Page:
It is reassuring to know that Serena has not lost her sense of humour along with her form and fitness.
Until the 25-year-old Venus exploded into life again, it seemed that the celebrated siblings, with 11 Grand Slam singles titles between them, were hitting tennis balls from force of habit rather than in pursuit of further honours.
Venus, whose favourite television show is The Golden Girls, an everyday story of retired folk in Florida, appeared close to a career move, to concentrate on her interior design company and myriad interests outside tennis.
Yet here she is, in her 11th major singles final (she has four wins), determined to add a third Wimbledon title to those she won in 2000, against Lindsay Davenport - her opponent today - and in 2001 against Justine Henin (now Mrs Henin-Hardenne). It will be Venus's first Grand Slam singles final since 2003, the second of her consecutive Wimbledon final defeats by Serena.
Venus and Serena learned to play tennis on park courts in the ill-famed Compton district of Los Angeles, before moving to Florida. It is perhaps no coincidence that Venus and Serena have not dominated the game as they once did since one of their sisters, Yetunde, was shot dead in Compton in September 2003.
A series of tennis injuries also contributed to the sisters' decline. Venus, recently recovered from a shoulder problem, lost to the world No 98 Sesil Karatancheva, of Bulgaria, in the third round at the French Open.
The only clue to her Wimbledon resurgence came in the Istanbul Cup in May, when, competing in a clay-court event dwarfed by Liverpool's Champions' League triumph, Williams won the 32nd title of her career. She did not drop a set and lost only 12 games.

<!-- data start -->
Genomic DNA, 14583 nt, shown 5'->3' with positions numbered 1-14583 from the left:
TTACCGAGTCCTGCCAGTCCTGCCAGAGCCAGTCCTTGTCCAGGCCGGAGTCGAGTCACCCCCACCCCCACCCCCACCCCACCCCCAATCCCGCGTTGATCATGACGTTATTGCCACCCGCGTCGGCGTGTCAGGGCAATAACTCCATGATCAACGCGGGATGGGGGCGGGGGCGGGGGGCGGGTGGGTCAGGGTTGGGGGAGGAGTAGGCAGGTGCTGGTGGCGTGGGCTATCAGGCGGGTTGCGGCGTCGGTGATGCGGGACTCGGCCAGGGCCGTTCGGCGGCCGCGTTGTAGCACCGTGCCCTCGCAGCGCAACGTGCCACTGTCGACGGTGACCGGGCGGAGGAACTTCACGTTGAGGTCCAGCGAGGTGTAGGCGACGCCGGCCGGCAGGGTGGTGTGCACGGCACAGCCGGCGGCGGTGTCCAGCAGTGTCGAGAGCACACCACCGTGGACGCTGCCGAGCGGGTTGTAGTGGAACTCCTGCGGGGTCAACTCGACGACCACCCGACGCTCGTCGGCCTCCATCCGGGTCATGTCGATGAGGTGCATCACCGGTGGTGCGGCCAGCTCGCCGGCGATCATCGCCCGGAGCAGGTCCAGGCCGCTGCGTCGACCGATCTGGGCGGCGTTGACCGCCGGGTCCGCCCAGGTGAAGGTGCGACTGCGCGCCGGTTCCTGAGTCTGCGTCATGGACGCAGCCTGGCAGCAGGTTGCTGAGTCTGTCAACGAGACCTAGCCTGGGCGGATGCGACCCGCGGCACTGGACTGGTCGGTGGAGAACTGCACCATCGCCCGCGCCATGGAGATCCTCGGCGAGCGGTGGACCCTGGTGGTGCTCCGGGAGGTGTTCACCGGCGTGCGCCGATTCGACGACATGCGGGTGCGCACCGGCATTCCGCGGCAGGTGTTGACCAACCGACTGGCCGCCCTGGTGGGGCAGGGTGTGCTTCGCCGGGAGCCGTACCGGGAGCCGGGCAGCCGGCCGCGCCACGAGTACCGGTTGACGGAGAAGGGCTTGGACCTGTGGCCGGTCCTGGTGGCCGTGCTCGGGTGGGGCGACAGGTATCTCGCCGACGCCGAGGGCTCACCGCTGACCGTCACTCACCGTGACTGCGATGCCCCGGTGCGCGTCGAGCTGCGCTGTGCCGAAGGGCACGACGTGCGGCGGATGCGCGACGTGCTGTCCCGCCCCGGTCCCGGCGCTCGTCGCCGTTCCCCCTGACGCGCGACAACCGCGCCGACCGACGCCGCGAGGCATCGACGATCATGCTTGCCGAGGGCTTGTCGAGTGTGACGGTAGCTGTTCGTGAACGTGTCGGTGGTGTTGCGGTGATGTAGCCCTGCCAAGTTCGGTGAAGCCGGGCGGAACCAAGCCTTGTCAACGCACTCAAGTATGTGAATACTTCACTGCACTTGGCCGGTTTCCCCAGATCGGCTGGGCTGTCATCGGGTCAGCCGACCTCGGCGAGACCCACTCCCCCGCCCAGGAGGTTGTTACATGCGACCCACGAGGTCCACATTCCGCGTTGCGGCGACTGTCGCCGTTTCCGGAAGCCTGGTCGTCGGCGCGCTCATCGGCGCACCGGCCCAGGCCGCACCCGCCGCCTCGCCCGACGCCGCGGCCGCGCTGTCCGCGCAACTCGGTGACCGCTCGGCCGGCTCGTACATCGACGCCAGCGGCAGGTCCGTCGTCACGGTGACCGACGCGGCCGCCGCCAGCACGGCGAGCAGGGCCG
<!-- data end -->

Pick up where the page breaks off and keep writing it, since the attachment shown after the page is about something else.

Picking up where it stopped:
Whatever confidence she gained in Istanbul evaporated in Paris. "I was fairly healthy at the French," she said, "but I did have a shoulder problem from April that really threw my game off. I just had a bad day. Obviously Sesil is a good player, but she didn't throw anything at me I hadn't seen before."
Williams had seen what Sharapova could throw at her in losing to the 18-year-old Russian on concrete courts in Zurich in 2003 and in Key Biscayne last March. But Sharapova had not seen what Williams, at her best, could throw back at her.
"My game has been improving step by step," she said. "I knew, obviously, it would be important for me to play better, but I just wanted to be relaxed out there more than anything. It doesn't matter who's across the net. It doesn't matter what they hit. It's all about you. It's about what you're going to do. It's about focusing on what your plan is and doing the right thing.
"When I get out there, I'm just trying to stay calm and even. A lot of times I get really excited or pump my fist. But I was just sticking to my game and not getting off and losing focus. The end of the match was the time to get pumped up."
Had it crossed her mind over the past two years that she would not play in another Grand Slam final? "No, not at all. There were times, sure, when I was disappointed in how I played, because I knew I could play better. But all things in good time. As my mom always says, 'Everyone has their chance'.
"All last year I didn't have the opportunity to prepare, because I never was quite healthy. I probably made a lot of bad decisions to go out and play tournaments. Everyone has their trials and tribulations. I have had the opportunity this year to gather strength and gather a rhythm and get the opportunity to train. Even when I didn't play as well as I wanted to, at least I had he chance to go back and keep training."
Asked if she was surprised to be in today's final, she said: "It's not something that I hoped would happen but probably never would. I don't leave it up to the next person to believe in me, because no matter how much the next person believes in me or doesn't believe in me, or says I'm not going to do it, or whatever it is, they can't walk in my shoes; they can't live inside my head.
"Most of all, I feel like I deserve to be where I am."Reuse content